It’s cold. Really really cold. And because it’s cold we need warming, nutritious, comforting food. We need it to be quick and easy and relatively painless. This is all of those and the only downside was that I didn’t make more of it – I halved the recipe to feed 3 of us and I should never do that.
I’m a bit of an Ottolenghi fan but even I can find all the spices a little too much to handle at times. This recipe uses the softest of spices which makes it a treat without being overly fussy. It’s also incredibly easy to make and I shall be probably be cooking it very often indeed. I actually think this one could turn even the most hardened of Ottolenghi cynics.
I forgot to take a picture in all the excitement so here it is photographed straight from the pages of Jerusalem
Chicken with Caramelised Onion & Cardamom Rice
- 40g Sugar
- 25g Barberries (or Currants, Sour Cherries & Cranberries)
- 4 tbsp Olive Oil
- 2 Medium Onions
- 1kg Chicken Thighs
- 10 Cardamom Pods
- 1/2 tsp Whole Cloves
- 2 Long Cinnamon Sticks, broken in two
- 300g Basmati Rice
- 550ml Boiling Water
- 5g each Chopped Parsley, Dill & Coriander
- 100g Greek Yoghurt mixed with 2 tbsp Olive Oil
- Sea Salt & Black Pepper
- Put the sugar in a small saucepan with 40ml of water and heat until the sugar dissolves. Remove from the heat, add the barberries and set aside to soak. If using currants you do not need to soak them in this way. (I used this method with my dried cranberries and it worked well)
- Meanwhile, heat half the olive oil in a large sauté pan for which you have a lid, add the onion and cook over a medium heat for 10-15mins, stirring occasionally, until the onion has turned a deep golden brown. Transfer the onion to a bowl and wipe the pan clean.
- Place the chicken in a large mixing bowl and season with 1 & 1/2 teaspoons of salt and black pepper. Add the remaining olive oil, cardamom, cloves and cinnamon and use your hands to mix everything together well. Heat your frying pan again and place the chicken and spices inside. Sear for 5mins on each side and remove from the pan (this is important as it part-cooks the chicken). The spices can stay in the pan but don’t worry if they stick to the chicken. Remove most of the remaining oil as well, leaving just a millimetre at the bottom. Add the rice, caramelised onion, 1 teaspoon of salt and plenty of black pepper. Strain the barberries and add them as well. Stir well and return the seared chicken and push into the rice.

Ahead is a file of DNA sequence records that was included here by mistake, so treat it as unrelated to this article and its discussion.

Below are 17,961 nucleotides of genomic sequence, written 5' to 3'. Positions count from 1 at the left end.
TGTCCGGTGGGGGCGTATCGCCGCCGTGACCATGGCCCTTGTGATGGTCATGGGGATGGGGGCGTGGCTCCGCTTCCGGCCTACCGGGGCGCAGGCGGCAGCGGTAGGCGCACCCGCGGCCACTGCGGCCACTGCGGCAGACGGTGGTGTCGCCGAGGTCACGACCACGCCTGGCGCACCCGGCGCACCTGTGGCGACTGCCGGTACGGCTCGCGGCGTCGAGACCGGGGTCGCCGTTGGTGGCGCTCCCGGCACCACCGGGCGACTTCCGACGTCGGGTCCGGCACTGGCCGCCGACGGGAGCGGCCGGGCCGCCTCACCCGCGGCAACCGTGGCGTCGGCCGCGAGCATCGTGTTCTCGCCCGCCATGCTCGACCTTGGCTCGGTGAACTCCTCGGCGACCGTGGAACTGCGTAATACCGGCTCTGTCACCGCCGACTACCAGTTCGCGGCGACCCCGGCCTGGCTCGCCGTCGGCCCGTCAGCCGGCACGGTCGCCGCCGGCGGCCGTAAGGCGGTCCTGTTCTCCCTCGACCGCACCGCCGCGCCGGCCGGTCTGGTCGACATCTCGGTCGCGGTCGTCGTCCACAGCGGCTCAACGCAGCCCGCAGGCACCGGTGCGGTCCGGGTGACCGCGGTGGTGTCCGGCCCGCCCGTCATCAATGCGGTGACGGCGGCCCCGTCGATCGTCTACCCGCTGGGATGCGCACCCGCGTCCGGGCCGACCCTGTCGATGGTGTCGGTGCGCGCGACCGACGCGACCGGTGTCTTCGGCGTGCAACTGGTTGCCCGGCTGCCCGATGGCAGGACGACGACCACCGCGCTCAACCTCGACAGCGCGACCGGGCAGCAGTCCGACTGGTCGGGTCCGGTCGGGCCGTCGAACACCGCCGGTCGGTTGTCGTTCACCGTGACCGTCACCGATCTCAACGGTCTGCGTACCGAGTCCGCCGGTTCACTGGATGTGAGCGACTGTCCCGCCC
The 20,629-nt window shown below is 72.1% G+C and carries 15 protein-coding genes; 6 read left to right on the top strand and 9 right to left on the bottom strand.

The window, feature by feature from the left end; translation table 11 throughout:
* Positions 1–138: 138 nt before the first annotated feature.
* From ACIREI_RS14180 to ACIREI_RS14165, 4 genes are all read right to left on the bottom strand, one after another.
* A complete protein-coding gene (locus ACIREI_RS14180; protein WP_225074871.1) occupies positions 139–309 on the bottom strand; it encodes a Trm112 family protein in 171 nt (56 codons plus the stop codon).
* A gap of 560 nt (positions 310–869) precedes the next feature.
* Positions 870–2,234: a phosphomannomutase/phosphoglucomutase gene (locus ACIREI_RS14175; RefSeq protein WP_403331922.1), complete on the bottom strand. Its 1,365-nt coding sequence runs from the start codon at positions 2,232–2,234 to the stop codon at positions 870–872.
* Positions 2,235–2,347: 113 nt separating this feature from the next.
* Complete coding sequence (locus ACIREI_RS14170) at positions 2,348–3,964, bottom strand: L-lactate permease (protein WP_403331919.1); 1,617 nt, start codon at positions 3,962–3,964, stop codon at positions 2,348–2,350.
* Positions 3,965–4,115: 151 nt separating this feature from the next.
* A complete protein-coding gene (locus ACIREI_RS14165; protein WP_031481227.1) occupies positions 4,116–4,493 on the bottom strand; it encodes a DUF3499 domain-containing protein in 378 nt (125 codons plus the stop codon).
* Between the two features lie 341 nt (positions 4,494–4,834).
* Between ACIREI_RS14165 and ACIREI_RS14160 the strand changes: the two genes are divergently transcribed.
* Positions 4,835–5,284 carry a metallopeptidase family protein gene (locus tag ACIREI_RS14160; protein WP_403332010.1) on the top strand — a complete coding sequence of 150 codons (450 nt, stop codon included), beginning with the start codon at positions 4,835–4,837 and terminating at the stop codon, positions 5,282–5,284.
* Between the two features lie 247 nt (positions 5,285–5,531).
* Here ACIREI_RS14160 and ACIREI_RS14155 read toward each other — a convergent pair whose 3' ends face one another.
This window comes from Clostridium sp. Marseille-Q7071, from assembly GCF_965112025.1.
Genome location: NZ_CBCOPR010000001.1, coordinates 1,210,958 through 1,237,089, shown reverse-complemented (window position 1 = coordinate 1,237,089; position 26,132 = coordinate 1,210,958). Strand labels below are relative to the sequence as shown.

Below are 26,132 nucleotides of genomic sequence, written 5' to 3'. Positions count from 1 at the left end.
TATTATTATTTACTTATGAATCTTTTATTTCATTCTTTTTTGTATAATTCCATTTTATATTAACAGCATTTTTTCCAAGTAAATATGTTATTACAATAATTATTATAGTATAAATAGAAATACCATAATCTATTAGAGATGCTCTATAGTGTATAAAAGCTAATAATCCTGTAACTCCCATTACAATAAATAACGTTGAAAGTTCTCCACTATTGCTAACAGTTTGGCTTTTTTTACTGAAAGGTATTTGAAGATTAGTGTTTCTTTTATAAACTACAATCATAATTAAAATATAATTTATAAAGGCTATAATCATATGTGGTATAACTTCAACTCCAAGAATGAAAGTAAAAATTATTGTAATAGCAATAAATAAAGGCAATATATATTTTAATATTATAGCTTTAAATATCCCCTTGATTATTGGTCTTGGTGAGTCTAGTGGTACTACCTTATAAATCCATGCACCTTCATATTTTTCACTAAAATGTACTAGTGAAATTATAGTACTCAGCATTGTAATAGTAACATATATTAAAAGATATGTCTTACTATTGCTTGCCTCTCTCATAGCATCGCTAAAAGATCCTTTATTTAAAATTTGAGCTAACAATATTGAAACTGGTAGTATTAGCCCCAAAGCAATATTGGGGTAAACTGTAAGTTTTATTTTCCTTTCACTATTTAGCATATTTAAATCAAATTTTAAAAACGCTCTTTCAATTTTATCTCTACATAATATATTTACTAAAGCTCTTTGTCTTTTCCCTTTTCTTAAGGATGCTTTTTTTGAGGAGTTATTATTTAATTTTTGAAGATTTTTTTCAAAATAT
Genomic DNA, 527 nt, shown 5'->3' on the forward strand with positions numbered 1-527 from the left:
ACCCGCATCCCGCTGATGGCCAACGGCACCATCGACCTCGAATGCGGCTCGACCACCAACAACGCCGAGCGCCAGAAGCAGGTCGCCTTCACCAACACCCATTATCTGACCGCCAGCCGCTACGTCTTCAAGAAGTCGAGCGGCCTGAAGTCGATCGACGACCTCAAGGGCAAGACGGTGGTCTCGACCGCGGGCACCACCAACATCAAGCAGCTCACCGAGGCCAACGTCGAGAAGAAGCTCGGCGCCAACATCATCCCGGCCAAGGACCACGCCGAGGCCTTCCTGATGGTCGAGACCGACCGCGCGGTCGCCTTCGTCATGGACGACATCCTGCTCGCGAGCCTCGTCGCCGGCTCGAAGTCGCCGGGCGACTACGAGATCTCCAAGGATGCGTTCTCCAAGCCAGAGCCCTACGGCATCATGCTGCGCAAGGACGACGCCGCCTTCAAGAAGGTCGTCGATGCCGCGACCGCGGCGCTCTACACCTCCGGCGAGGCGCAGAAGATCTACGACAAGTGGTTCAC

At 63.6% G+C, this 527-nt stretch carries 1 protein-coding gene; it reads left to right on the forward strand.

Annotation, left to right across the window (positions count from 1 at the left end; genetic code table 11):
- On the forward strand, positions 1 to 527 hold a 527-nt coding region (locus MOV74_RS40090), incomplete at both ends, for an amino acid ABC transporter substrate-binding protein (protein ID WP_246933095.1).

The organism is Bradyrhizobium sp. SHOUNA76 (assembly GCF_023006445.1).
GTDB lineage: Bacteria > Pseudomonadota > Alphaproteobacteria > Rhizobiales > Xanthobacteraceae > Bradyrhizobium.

- Pour the boiling water over the rice and chicken, cover the pan and cook on a very low heat for 30 minutes. Take the pan off the heat, remove the lid and quickly place a clean tea towel over the pan and seal again with the lid. Leave the dish undisturbed for another 10 mins.
- Finally, add the herbs and use a fork to stir them in and fluff up the rice. Taste and add more salt and pepper if needed. Serve hot or warm with yoghurt if you like.
I have a new social media addiction. I doubt it will quite take over my love of Instagram but it’s going to be a close one. Vine is a FREE app for iPhone and iPad which allows you to film 6 second movies. You hold your finger down on the screen for as long as you want to record which means you can do six 1 second pieces of film (or more / less) which is then edited automatically and posted. You have the choice to share your movies just within the Vine community, or further afield through your Facebook and Twitter profiles.
The platform looks like Instagram but with moving images. Download it now and have a look at some of the Editor’s pics. It’s amazing what you can do with 6 seconds of film.
I don’t generally use ANTW as a platform for rants, well not often anyway, but I have a quick one today which I’ll try to keep brief.
Can someone please explain to me this current need to caption things, photographs mainly, with the phrase “so this happened”, or “so this is happening”. Not only is it hugely irritating and a bit too over friendly, but I’m sure it’s also grammatically incorrect on all kinds of levels. I’ve been looking in to it and it’s not just Instagram, Twitter and Facebook which seem to be suffering from the occasional “so…” caption. There are blogs published under the title “So This Happened…” and “So, this happened…” which I suppose at least involves a comma. There are people I like and respect using the phrase all too freely and flippantly. Mostly it seems to partner a picture of some kind of food which either has or is about to be consumed. A great big greasy burger, an eye watering spread of Indian take away or a bar full of alcohol or perhaps even a tattoo in mid branding.
I do see how it works and I do understand the appeal, to a point, and perhaps it’s just my prudish, British sensibility which causes it to bother me at all. Who knows. All I do know is that I’m finding it even more annoying than LOL and I never, ever thought that possible.
So, that happened. Is that right? Oh I don’t really care.